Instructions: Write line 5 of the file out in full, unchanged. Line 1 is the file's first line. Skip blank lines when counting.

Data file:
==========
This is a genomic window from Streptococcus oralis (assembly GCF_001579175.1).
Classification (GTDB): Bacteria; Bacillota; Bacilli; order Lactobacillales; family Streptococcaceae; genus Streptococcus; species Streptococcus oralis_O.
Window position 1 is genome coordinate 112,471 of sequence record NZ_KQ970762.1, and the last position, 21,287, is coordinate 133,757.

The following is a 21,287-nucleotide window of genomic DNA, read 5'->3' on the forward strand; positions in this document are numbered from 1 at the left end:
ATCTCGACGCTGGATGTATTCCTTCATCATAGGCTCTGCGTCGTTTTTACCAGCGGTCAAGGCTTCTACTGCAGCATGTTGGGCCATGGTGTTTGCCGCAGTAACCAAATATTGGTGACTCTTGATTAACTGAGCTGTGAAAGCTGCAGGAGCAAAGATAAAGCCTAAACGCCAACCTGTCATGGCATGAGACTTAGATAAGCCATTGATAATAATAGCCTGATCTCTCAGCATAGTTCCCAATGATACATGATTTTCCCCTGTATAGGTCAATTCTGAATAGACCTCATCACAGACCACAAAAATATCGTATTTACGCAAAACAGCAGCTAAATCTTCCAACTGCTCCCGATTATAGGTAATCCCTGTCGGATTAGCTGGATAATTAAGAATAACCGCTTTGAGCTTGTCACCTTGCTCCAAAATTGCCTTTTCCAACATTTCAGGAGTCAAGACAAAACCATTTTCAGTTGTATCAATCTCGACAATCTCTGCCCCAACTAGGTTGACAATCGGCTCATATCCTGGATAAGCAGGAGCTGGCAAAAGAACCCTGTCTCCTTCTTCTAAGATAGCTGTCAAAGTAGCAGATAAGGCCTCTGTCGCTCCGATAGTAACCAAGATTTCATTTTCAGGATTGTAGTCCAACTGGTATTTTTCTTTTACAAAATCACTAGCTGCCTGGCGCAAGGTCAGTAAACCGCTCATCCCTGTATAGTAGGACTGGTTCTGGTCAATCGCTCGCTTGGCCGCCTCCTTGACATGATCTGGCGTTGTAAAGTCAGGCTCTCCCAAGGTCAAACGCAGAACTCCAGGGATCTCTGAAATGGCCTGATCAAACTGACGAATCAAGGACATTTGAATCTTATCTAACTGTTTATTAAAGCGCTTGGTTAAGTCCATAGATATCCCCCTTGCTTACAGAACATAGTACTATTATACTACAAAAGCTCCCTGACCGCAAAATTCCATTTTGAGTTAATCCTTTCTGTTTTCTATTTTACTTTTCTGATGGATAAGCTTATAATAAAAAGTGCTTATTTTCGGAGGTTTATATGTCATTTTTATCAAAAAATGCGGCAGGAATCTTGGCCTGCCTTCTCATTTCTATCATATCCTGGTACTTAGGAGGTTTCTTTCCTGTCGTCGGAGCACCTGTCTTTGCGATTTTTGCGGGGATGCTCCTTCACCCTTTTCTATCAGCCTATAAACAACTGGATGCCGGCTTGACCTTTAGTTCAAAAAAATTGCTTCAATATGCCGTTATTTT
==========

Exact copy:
ATCTCGACGCTGGATGTATTCCTTCATCATAGGCTCTGCGTCGTTTTTACCAGCGGTCAAGGCTTCTACTGCAGCATGTTGGGCCATGGTGTTTGCCGCAGTAACCAAATATTGGTGACTCTTGATTAACTGAGCTGTGAAAGCTGCAGGAGCAAAGATAAAGCCTAAACGCCAACCTGTCATGGCATGAGACTTAGATAAGCCATTGATAATAATAGCCTGATCTCTCAGCATAGTTCCCAATGATACATGATTTTCCCCTGTATAGGTCAATTCTGAATAGACCTCATCACAGACCACAAAAATATCGTATTTACGCAAAACAGCAGCTAAATCTTCCAACTGCTCCCGATTATAGGTAATCCCTGTCGGATTAGCTGGATAATTAAGAATAACCGCTTTGAGCTTGTCACCTTGCTCCAAAATTGCCTTTTCCAACATTTCAGGAGTCAAGACAAAACCATTTTCAGTTGTATCAATCTCGACAATCTCTGCCCCAACTAGGTTGACAATCGGCTCATATCCTGGATAAGCAGGAGCTGGCAAAAGAACCCTGTCTCCTTCTTCTAAGATAGCTGTCAAAGTAGCAGATAAGGCCTCTGTCGCTCCGATAGTAACCAAGATTTCATTTTCAGGATTGTAGTCCAACTGGTATTTTTCTTTTACAAAATCACTAGCTGCCTGGCGCAAGGTCAGTAAACCGCTCATCCCTGTATAGTAGGACTGGTTCTGGTCAATCGCTCGCTTGGCCGCCTCCTTGACATGATCTGGCGTTGTAAAGTCAGGCTCTCCCAAGGTCAAACGCAGAACTCCAGGGATCTCTGAAATGGCCTGATCAAACTGACGAATCAAGGACATTTGAATCTTATCTAACTGTTTATTAAAGCGCTTGGTTAAGTCCATAGATATCCCCCTTGCTTACAGAACATAGTACTATTATACTACAAAAGCTCCCTGACCGCAAAATTCCATTTTGAGTTAATCCTTTCTGTTTTCTATTTTACTTTTCTGATGGATAAGCTTATAATAAAAAGTGCTTATTTTCGGAGGTTTATATGTCATTTTTATCAAAAAATGCGGCAGGAATCTTGGCCTGCCTTCTCATTTCTATCATATCCTGGTACTTAGGAGGTTTCTTTCCTGTCGTCGGAGCACCTGTCTTTGCGATTTTTGCGGGGATGCTCCTTCACCCTTTTCTATCAGCCTATAAACAACTGGATGCCGGCTTGACCTTTAGTTCAAAAAAATTGCTTCAATATGCCGTTATTTT